Address : 58-7, Eupha-ri, Hoengseong-eup, Hoengseong-gun, Gangwon-do
The Seated Stone Buddha Statue in Eupha-ri was moved to the present location from a temple site in Sangdong-ri, Gonggeun-myeon, Hoengseong-gun during the Japanese colonial period. The status is partially damaged but it still is an marvelous Buddha statue that has most of the parts intact.
You can see the curly hair of the Buddha and even though the facila expression is unclear, you can still see the subtle smile on the Buddha. On the nexk, you can see three lines (Samdo, the three paths or stages to attain enlightenment) and the garment is worn wrapped over the left shoulder. The sleeves cover both arms and you can see the creases on the ends of the sleeves.
The status has a hand seal/gesture of the wisdom of Virochana Buddha (covering the left index finger with the four fingers of the right hand). The lower body which seems relatively smaller than the upper body is seated with a full lotus posture or position (crossing both legs by putting the right foot on the left thigh first, then left foot on the right thigh).
Three ‘Ansang’ patterns were engraved on each side of the lower part of rectangular platform. The upper part has lotus-shaped patterns engraved on the sides. 1/3 of the back of the upper platform is damaged. The upper part and right side of gwangbae (the back illuminating adornment of the statues of Buddha and Bodhisattvas) are partially damaged but you can still see the vine-shaped, cloud-shaped and fire-shaped ornamental patterns engraved on them. The unique thing about this gwangbae is that it sticks out high on both sides of the statue. The style of engraving Hyeopsibul (The attendant Buddha, or Bodhisattva on both sides of the main Buddha) is an old style found in the gilt-bronze Buddha statues from the Three Kingdom Period but it is interesting to see that same style in this statue which is presumed to be from Goryeo Dynasty period, considering its simplicity, balance, delicate patterns on the gwangbae and the rectangular platform.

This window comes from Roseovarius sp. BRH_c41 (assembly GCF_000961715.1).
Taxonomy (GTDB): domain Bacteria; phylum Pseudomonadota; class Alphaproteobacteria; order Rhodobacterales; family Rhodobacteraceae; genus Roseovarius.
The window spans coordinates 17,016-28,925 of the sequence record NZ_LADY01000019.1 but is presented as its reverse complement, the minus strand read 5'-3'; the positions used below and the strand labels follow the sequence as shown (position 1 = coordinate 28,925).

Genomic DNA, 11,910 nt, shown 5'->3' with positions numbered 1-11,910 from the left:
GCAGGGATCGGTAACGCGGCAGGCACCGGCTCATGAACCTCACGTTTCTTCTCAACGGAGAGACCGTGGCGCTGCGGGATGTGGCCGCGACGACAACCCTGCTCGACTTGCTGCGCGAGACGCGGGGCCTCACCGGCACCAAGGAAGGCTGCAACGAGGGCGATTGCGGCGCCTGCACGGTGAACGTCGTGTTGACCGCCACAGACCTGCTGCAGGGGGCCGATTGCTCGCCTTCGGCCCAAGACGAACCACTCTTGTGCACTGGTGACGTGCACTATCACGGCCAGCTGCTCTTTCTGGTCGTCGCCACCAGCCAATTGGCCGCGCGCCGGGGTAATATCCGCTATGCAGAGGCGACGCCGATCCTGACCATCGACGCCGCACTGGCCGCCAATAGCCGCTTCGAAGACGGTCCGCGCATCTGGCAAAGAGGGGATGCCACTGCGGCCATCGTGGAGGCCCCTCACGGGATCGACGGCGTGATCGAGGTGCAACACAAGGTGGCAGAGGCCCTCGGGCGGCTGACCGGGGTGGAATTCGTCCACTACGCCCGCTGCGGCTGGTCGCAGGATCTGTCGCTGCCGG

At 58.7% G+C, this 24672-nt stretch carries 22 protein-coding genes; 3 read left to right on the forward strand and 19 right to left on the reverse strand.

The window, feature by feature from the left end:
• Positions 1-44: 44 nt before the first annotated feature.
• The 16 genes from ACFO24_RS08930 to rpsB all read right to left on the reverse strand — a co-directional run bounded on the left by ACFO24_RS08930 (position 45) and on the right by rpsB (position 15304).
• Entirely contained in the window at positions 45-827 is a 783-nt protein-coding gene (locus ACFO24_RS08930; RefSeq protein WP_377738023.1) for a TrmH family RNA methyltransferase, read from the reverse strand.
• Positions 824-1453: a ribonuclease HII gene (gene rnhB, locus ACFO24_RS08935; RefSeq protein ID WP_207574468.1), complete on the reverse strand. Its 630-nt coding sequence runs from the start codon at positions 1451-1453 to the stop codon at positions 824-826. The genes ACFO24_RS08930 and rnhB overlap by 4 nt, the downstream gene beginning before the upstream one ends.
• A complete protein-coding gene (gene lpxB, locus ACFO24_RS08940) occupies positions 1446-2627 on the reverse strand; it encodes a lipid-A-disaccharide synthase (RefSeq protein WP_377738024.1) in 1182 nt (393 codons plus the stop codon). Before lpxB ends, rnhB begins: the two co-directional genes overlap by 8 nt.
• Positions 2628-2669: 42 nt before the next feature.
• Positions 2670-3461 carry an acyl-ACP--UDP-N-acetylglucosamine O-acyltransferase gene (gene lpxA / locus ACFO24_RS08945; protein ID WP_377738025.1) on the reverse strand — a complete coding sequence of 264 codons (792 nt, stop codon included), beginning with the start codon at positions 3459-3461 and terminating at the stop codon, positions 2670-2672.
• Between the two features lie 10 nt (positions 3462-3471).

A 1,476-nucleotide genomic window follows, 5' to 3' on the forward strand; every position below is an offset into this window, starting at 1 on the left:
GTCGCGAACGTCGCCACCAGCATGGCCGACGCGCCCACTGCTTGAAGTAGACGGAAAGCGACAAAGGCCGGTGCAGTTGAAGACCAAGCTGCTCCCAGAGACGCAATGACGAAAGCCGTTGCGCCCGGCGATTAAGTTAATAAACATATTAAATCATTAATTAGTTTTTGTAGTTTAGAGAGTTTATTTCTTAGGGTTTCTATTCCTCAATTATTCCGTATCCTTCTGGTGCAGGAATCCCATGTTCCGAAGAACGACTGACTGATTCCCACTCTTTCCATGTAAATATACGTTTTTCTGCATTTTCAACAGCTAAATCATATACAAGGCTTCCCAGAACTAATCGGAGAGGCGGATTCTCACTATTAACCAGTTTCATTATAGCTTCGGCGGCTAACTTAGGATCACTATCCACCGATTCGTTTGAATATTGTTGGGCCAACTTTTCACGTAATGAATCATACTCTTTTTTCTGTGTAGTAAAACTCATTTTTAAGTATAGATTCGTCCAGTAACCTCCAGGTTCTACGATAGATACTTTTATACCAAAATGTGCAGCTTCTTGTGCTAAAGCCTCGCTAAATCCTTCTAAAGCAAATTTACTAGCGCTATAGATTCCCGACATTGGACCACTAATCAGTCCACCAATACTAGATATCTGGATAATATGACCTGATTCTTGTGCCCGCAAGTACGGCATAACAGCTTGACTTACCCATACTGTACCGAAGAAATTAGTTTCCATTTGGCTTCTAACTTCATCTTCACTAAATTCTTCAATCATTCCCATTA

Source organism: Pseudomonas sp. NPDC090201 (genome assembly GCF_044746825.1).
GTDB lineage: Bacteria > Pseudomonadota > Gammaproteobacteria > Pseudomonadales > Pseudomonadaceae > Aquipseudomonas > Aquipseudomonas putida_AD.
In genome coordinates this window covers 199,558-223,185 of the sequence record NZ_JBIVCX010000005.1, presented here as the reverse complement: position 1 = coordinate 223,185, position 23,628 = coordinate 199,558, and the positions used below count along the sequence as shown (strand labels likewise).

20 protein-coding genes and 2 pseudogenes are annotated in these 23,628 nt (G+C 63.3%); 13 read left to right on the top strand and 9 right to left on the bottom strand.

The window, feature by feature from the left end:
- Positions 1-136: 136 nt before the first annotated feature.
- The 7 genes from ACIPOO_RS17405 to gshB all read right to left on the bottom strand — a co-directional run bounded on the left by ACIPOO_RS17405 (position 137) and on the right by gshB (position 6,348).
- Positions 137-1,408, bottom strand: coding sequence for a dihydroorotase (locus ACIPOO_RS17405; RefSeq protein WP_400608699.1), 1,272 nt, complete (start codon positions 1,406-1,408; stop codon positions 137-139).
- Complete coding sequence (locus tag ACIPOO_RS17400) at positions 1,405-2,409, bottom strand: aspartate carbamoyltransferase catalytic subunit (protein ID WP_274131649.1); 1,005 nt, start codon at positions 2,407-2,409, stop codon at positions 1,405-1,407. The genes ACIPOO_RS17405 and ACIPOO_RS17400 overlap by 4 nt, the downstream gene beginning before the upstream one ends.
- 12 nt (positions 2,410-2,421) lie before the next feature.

Whether the platform section below the body of the Three-Story Stone Pagoda in Eupha-ri is covered in the ground is unknown. The body section and the roof stone were all made with a single stone. The roof stone support has four layers. On top of the roof stone, there is a small hole that was used to stand a Buddhist flag. The body section has columns patters on all four corners and the body support usually seen in stone pagodas is not present in this pagoda.
This pagoda has looks similar to the Three-Story Pagoda in Sangdong-ri, Hoengseong-gun but this was built later.
Next to this pagoda, there is another pagoda. This one has 3 roof stones and the 2nd level and 3rd level roof stones were made with a single stone. This one seems to have been built later than the Three-Story Stone Pagoda in Eupha-ri.
It was said to be moved from an old temple site in Hoengseong-gun but the name and location of the temple are unknown.